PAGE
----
Always off on another adventure, his hobbies include kite surfing, flying (not like superman), sailing (this is a new hobby), and basically anything that seems scary (anything that can kill you seems like fun to him).

Bedside manner with this clinician is radically different to anyone you are likely to encounter, with a background in phobic patients he has developed a clinical atmosphere aimed at alleviating anxiety by employing dark humour and kindness, all while maintaining a professional organised atmosphere.

His favourite quote is “The person saying it cannot be done should not interrupt the person doing it”

Non-Surgical Periodontal Therapy

If you have been diagnosed with periodontitis, then treatment will usually begin with non-surgical periodontal therapy which you may know as “deep cleaning”. This involves removal of the bacteria and hardened calculus around and below the gum line. It is technically referred to as scaling and root surface debridement. It is important that the pockets and root surfaces are cleaned effectively. Therefore this usually requires local anaesthetic to ensure you are comfortable throughout the process. The aims of this treatment are to reduce the depth of the pockets and increase the ability to maintain good oral hygiene in the area.

Occasionally, this treatment may be recommended alongside antibiotic tablets. This is usually if you have a particularly aggressive disease or one that has not responded with previous treatment. The outcome of this treatment will be re-assessed 8-10 weeks later. This is an important stage to revaluate the need for any further treatment. In many cases the non-surgical treatment will be suggested to be repeated as persistent disease may respond to a second round.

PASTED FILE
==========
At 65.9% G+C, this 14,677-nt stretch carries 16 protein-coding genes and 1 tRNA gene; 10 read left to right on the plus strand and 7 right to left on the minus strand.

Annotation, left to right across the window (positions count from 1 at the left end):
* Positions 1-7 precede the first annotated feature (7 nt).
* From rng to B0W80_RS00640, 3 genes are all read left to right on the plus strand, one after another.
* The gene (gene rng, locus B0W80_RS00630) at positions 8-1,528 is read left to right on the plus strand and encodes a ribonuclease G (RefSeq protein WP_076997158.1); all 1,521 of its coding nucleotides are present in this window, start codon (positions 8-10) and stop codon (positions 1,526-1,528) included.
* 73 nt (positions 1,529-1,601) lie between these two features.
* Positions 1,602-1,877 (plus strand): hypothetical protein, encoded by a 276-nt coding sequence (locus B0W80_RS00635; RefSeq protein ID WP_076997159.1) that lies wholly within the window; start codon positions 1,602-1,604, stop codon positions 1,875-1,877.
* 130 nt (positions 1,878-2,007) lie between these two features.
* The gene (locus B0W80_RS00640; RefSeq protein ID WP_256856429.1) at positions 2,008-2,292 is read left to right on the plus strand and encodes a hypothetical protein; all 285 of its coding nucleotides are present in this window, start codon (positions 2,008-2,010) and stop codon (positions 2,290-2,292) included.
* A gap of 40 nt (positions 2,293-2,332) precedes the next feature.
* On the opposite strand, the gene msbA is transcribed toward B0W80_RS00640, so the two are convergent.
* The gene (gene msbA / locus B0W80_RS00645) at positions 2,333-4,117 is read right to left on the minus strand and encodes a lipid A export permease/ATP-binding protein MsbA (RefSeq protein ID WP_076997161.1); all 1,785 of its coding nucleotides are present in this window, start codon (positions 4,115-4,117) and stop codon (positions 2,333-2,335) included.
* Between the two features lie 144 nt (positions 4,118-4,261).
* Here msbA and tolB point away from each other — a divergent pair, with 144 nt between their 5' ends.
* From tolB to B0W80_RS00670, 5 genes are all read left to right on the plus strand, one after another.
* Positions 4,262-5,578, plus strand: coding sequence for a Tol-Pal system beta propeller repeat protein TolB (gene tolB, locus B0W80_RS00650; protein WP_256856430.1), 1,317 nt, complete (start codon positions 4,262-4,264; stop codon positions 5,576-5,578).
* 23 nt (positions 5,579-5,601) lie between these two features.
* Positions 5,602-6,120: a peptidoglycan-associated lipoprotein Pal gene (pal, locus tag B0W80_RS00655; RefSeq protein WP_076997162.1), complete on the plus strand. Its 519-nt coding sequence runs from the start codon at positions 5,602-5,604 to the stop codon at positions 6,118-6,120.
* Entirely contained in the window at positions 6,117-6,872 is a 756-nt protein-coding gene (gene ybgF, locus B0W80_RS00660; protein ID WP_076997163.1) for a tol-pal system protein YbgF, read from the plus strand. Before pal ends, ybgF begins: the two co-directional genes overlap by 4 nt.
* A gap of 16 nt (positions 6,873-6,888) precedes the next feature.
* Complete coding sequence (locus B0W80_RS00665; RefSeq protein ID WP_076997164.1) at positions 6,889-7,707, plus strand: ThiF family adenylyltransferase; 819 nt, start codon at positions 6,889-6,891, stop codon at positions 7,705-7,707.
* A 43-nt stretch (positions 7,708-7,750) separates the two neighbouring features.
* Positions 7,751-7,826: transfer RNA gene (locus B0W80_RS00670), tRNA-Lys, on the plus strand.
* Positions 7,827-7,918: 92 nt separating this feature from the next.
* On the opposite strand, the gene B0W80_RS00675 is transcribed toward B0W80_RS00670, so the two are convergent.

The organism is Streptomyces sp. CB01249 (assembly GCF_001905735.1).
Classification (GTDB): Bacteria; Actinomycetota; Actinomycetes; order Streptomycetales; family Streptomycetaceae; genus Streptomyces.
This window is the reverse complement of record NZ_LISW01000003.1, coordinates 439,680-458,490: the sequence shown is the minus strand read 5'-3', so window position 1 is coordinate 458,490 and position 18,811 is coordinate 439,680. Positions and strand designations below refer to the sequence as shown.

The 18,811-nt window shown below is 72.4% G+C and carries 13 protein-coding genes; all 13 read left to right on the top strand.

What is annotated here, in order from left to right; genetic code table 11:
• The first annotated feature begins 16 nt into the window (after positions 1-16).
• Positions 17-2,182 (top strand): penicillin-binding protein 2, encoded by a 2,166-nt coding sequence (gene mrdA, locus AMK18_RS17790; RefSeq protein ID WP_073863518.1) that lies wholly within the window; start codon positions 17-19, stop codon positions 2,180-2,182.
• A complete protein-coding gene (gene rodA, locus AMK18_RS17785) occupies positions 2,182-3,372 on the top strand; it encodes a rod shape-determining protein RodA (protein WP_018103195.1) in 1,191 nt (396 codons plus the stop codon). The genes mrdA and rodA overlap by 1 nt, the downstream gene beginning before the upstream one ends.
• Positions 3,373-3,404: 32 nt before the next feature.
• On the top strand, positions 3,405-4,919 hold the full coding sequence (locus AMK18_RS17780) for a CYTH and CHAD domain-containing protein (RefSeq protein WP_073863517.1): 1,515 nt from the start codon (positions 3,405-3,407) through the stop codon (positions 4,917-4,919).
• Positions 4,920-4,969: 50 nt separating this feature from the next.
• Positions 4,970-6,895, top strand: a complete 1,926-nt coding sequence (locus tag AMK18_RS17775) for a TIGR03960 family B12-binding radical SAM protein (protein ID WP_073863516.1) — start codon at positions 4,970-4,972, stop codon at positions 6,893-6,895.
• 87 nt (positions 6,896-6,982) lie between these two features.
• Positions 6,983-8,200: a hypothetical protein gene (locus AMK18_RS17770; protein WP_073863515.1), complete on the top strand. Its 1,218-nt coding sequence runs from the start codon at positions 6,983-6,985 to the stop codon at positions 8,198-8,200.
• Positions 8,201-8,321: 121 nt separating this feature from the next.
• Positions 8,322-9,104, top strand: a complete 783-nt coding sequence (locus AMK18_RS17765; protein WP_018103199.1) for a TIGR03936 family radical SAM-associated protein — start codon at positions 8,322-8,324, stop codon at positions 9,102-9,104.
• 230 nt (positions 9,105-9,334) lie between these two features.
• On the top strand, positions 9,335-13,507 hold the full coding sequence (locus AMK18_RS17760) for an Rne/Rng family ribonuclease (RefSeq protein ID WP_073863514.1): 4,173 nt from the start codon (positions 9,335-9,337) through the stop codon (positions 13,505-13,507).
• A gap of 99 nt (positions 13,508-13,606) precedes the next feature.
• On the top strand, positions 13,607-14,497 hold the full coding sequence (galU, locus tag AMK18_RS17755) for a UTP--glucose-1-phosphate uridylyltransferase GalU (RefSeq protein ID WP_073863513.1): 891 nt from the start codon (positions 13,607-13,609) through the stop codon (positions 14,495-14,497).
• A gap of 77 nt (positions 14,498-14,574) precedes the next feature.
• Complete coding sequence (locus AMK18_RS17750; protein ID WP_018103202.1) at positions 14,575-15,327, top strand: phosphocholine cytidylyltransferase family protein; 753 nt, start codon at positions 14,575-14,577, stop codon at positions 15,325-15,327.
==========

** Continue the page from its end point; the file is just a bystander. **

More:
1. Maintenance

When active treatment is complete, supportive therapy maintains the health improvements achieved. This appointment will involve measuring the gums to ensure any relapse is picked up early, removing any bacterial deposits and re-treating any developing pockets. The recall interval for this is usually every 3 months but this will be specific to your needs and risks of gum disease. This can be provided by a hygienist under Doctor’s supervision or a supportive care plan can be sent back to your referring general dentist to carry out this phase.

2. Gum Recession

If your teeth start to appear longer than they used to, your gums may have started to recede. With recession you may notice sensitivity and discomfort when brushing. Recession may also be of an aesthetic concern depending on which teeth are affected.

Gums may start to recede for different reasons, including poor oral hygiene and the development of gum disease. A combination of a thin gum biotype and/or overly aggressive brushing and flossing, abnormal tooth position, trauma from piercings can also cause gum recession.

There is a variety of ways to manage recession and correction back to the original position is not always possible. The first stage of treatment involves optimising your brushing technique around the receded teeth. Sensitive toothpastes may also be suggested. On many occasions this is all that is needed, however, some cases will benefit from a gum graft procedure.

3. Gum Grafting